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    • I recently read this very interesting piece in the NYTimes on strategic luxury, aka the art of stretching your travel funds further.

      While each traveler's tips may vary, I thought there were some great key takeaways from the piece:

      - BOOKING DIRECT FLIGHTS. The quote from the article: "Ashley Muir Bruhn, who lives in Davis, Calif., recommends paying extra for a direct flight. The mother of two and author of the blog Hither & Thither argues that whatever money you save on connecting flights is negated by the added risks. Missing your next flight or losing your bags is a terrific way to ruin a trip. Two shorter legs could mean less in-flight service, and how much more would you pay for those extra hours at the pool where you are headed?" So wise! This is probably my favorite piece of advice (and not just because trying to make transfers is incredibly stressful). With resources like these, you can book bargain flights that are (hopefully) direct to maximize your experience, and leave you less frazzled when you get there.

      - MAKING ARRIVAL EASIER. The quote from the article: "Some travelers splurge on making their first moments hassle free. Tina Leung, a stylist and blogger who splits her time between New York and Hong Kong, always hires a black car to pick her up from the airport. “I’m so happy to see someone holding a sign with my name,” Ms. Leung said. “You don’t have to think about it, right when you get off the plane and you’re already frazzled.” In my case, the only time I ever booked a car to pick me up from the airport was when I went to Belize, which I'm pretty sure did not have Uber those few years back when I went. Knowing that I had a trusted guide ready to welcome me from a very long and turbulent flight was amazing! This travel tip can be a lifesaver if you're traveling somewhere unfamiliar or need that extra support with luggage or a stressful trip.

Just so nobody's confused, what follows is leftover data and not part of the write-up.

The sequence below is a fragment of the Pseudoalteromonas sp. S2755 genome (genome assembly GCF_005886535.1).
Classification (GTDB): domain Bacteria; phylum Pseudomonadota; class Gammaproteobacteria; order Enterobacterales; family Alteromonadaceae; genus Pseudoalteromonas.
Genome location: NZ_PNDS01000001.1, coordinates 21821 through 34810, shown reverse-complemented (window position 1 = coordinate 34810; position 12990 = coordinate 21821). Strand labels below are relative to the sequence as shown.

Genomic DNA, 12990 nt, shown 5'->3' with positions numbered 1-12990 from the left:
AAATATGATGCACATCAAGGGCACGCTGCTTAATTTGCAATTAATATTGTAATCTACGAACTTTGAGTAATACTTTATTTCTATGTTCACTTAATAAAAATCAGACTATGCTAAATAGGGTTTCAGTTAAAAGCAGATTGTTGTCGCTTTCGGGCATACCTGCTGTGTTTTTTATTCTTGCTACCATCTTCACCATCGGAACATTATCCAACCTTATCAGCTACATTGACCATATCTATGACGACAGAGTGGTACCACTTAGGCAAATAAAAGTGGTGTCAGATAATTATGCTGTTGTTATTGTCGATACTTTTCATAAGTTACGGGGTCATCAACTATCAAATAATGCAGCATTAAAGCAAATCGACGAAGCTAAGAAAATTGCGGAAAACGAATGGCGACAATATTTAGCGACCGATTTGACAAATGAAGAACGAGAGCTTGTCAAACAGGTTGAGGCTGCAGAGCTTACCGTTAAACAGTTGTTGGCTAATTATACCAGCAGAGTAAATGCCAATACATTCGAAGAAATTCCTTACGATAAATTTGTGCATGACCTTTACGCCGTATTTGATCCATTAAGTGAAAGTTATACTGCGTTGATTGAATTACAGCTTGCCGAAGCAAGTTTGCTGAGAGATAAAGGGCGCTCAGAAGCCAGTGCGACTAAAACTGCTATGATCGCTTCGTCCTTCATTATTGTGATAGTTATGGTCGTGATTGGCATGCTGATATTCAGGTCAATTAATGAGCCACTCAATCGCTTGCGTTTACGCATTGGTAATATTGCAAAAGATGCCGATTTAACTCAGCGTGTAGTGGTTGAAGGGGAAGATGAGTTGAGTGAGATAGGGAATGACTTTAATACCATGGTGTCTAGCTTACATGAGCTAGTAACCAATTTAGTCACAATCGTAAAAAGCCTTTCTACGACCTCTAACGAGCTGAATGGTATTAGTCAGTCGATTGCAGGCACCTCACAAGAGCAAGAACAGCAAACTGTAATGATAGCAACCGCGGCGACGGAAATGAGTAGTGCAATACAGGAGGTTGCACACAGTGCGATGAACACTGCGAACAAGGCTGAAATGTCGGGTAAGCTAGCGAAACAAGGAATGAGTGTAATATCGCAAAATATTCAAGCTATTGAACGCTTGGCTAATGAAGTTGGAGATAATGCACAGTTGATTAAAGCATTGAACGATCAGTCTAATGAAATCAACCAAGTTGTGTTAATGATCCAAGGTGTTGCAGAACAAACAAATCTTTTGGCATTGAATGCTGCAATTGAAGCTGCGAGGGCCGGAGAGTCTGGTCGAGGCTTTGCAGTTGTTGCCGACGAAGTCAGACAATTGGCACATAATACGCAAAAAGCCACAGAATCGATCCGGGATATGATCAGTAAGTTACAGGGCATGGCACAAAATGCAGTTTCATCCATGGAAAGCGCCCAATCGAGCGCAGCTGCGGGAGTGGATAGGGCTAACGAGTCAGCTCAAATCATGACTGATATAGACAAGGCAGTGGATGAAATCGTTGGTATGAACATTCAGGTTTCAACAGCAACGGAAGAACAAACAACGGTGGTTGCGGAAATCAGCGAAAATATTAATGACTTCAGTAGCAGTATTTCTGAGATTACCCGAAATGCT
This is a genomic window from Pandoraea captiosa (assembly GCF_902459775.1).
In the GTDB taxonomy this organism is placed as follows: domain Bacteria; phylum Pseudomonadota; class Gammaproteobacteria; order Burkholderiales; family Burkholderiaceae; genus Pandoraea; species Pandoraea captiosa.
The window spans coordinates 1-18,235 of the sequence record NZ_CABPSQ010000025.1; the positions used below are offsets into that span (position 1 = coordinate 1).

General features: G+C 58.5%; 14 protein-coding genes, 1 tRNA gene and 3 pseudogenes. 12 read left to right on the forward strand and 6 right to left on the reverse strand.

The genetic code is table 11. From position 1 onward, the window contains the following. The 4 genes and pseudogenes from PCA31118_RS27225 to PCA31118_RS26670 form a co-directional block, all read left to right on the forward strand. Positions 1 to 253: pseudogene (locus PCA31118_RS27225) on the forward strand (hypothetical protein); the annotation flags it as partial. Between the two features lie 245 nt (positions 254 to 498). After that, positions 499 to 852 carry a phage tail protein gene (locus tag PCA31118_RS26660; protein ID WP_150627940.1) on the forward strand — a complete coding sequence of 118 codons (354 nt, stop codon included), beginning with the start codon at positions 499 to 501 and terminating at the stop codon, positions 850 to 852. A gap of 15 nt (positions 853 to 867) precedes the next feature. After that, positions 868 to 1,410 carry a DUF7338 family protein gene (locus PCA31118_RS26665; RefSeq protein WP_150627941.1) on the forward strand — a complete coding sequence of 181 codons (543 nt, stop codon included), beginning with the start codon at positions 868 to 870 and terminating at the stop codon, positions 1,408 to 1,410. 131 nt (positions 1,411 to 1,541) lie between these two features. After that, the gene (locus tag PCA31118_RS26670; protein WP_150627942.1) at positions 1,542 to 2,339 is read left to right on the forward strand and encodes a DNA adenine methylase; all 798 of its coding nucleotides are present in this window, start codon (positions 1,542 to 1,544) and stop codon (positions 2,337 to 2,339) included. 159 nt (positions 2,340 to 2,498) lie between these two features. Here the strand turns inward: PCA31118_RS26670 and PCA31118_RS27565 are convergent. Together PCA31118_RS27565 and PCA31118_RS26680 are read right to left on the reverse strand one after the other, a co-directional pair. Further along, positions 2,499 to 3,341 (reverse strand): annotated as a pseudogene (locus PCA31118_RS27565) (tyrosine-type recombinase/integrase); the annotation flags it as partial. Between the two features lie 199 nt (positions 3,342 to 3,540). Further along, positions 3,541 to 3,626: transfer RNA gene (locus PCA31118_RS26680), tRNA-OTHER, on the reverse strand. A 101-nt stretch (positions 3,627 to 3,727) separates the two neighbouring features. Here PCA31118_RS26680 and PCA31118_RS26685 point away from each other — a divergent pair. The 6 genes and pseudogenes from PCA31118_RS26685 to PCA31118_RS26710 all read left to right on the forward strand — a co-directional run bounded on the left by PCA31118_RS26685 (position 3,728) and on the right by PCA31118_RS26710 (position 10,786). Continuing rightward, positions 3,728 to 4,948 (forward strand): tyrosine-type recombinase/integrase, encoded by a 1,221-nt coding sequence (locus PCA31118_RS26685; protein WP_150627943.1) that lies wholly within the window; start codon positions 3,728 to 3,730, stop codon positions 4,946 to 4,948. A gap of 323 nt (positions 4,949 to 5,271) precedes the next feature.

- STAYING IN A PLACE THAT BRINGS YOU JOY. The quote from the article: "Lodging is a much more common splurge, whether on a carefully situated (and decorated) AirBnb or a four-star hotel. “I want to wake up in a place that brings me joy,” said Ukonwa Ojo, a New York-based marketing executive. “I’m inelastic when it comes to cost on that.” She researches heavily before booking, reading reviews everywhere she can find them and making sure the accommodations are known for their high-touch service. " I tend to be more budget-conscious than the person quoted in the article - for example, the Premier Inn in the UK has a "good sleep guarantee" which is really all you can ask for when you're on the road - but if there's a particular location you know you want to stay in, whether a luxurious resort for a special experience or just saving yourself the time and aggravation of being based elsewhere can be very worthwhile.

      - SPLURGING ON A ONCE-IN-A-LIFETIME MEAL. The quote from the article: "Mr. Frommer, founder of a new online publication called The New Consumer, is willing to pay for the possibility of a “life-altering meal,” he said. He had just eaten at Inua, the new Tokyo restaurant from Noma-trained Thomas Frebel, with friends (his share of the tab: $333.41) and was still processing the dish made from nasturtium leaf and enoki mushroom. And he was more than happy to eat hard-boiled eggs and salmon onigiri rice balls from the corner store some days as a trade off." This is fascinating to me because I try to find the most delicious value-oriented food ever (spoiler alert: best meal of all time is Il Cinghiale Bianco in Florence) but I completely respect the passion for elevated dining, so if it's your cup of tea, by all means you should experience it! Otherwise I think that researching and finding amazing local restaurants is one of the joys of travel.

      What are your travel strategic luxury tips, tricks, and lifehacks?

    • I have been in the midst of flight planning for a trip to Scotland this fall - I have been to Scotland previously a couple times, and had always been able to get a direct flight from Newark to Glascow, but this year, for some strange reason, I could not find hardly any direct flights from the east coast of the US direct to Glascow - Orbitz, Google, Kayak - they all wanted me to bounce in Amsterdam, or land and go through Customs and Immigration at Heathrowe and then fly domestic to Glascow, or bounce in Paris, or somewhere - which meant I was going to bounce 2 or 3 times to get to Glascow - A VERY BAD travel plan.